Ready, Set, Ride

Tossing and tightening the freshly polished saddle up and over a six-foot, 1500 pound Hanoverian Horse. Tension builds slowly as one waits for their name and number to be called over the loudspeakers.

by Julia Blanchette, Editor

 

Valli Guha ‘22 is an Equestrian Horseback rider. At the age of 15, with three years of experience under her belt, Guha recently won a multitude of ribbons in the Arizona Season Finale, which is an “A” rated, Equestrian show. Nov. 16-17. 23-24.

 

What is Equestrian Horseback Riding? How does it work?

Essentially, these Equestrian Horseback Riding competitions are broken into two categories, Hunter and Jumper. Hunter Horseback Riding is solely judgment on the horse itself, not the rider. This category specifically grades the horse’s movements, attitude, jumps, formation, and strides. Whereas the Jumper category is all number based. The horse and rider team with the fastest time and fewest faults wins. Guha routinely competes in the Hunter division.

 

During the first week competition, Guha and her horse Riveting competed against three other contestants in her division. Guha and her horse closed out the competition with eight ribbons total, six first places, one second place, and one third-place ribbon. Nov. 16-17.

 

“During these competitive shows, knowing where your horse is physically is one of the most challenging aspects of riding because you need to pace the horse correctly in order to push them appropriately,” Guha said.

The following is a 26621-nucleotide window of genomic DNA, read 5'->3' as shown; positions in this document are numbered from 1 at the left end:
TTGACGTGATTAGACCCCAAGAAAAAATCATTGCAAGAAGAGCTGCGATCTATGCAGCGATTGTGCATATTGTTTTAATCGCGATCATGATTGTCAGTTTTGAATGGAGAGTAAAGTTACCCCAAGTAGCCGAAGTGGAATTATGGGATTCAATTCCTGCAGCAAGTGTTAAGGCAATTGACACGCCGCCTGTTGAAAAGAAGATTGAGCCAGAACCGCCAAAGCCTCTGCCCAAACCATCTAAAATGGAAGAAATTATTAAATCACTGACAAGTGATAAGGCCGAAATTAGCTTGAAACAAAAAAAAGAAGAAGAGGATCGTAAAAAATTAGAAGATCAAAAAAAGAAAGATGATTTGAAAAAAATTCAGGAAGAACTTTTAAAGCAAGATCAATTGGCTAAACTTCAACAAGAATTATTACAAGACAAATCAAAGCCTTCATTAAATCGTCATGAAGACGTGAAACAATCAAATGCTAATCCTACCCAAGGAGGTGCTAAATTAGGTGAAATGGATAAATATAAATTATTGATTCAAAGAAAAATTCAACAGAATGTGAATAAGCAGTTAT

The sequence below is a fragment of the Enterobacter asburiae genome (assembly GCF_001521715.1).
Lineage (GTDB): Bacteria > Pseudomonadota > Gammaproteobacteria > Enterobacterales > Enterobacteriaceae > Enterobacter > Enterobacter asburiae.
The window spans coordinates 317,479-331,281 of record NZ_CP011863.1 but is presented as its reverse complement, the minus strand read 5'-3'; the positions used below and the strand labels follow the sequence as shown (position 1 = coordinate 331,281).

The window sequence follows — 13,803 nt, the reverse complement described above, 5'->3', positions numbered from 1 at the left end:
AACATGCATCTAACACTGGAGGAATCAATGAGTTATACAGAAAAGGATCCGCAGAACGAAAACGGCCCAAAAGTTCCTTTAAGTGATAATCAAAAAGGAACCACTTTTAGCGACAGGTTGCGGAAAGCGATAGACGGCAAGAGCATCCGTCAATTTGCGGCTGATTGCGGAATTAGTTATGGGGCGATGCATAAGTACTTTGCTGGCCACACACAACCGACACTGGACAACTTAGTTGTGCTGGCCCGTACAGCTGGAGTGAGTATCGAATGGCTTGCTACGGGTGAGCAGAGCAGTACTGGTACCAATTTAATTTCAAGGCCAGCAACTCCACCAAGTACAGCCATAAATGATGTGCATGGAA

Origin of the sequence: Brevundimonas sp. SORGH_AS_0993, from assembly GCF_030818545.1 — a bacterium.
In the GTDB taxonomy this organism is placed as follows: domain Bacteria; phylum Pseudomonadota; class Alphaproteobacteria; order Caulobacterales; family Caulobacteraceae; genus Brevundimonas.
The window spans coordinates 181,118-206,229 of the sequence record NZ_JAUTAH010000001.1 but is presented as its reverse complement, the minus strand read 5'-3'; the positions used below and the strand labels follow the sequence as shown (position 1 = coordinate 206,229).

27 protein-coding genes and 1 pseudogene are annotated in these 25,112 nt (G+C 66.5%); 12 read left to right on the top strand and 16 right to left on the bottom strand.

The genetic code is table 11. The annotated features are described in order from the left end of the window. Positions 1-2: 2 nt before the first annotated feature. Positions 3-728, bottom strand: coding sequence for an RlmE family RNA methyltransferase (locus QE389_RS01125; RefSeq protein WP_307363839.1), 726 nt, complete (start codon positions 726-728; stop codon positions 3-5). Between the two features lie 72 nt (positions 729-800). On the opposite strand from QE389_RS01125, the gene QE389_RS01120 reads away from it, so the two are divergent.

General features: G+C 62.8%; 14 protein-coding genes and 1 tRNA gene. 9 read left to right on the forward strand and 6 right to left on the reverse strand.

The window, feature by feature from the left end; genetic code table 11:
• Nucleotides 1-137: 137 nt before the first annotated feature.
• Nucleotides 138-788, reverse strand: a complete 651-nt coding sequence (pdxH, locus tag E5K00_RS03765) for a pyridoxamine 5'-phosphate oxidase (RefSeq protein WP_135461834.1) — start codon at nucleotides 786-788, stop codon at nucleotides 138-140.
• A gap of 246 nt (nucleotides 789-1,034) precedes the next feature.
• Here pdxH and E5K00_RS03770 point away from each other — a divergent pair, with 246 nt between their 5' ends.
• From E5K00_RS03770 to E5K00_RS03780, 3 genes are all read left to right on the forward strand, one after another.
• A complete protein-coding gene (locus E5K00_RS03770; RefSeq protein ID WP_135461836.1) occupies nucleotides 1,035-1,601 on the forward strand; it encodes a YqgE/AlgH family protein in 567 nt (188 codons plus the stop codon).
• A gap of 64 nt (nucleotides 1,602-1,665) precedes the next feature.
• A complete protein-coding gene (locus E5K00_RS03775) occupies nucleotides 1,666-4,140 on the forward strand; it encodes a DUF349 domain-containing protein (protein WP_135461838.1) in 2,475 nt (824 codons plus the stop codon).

In the conclusion of the second-weekend competition, Guha left for home with eight ribbons total, two-second place, three third place, one-fourth place, one-sixth place, and one-seventh place. She was up against eight other competitors in her division.

 

“When I won, it felt like all the hard work paid off and I felt really proud of myself. I continue to work hard in this sport, and I hope it pays off later on as well,” Guha said.

 

Starting at age 12, Guha knew she was very interested in competitive horseback riding, her parents soon after helped her put her interests into actions. Nowadays, she travels to out of state competitions roughly six times a year.

 

“My dad takes me to all my competitions and assists with all things travel-related, he is one of my biggest supporters through all of this,” Guha said.

 

About Riveting- The Horse

  • Born in Germany
  • Breed: Half Hanoverian and half warmblooded
  • 16 years old
  • Belongs to Briana Davis and is being leased by Guha

 

At the conclusion of the day’s competition, Guha and her coach, Brianna Davis show off five first-place ribbons. Nov. 16.
PC: Nagendra Arakali
Guha and her horse, Riveting pose for a picture displaying two first-place ribbons. This picture was taken on the last day of the Arizona Season Finale. Nov. 24.
PC: Nagendra Arakali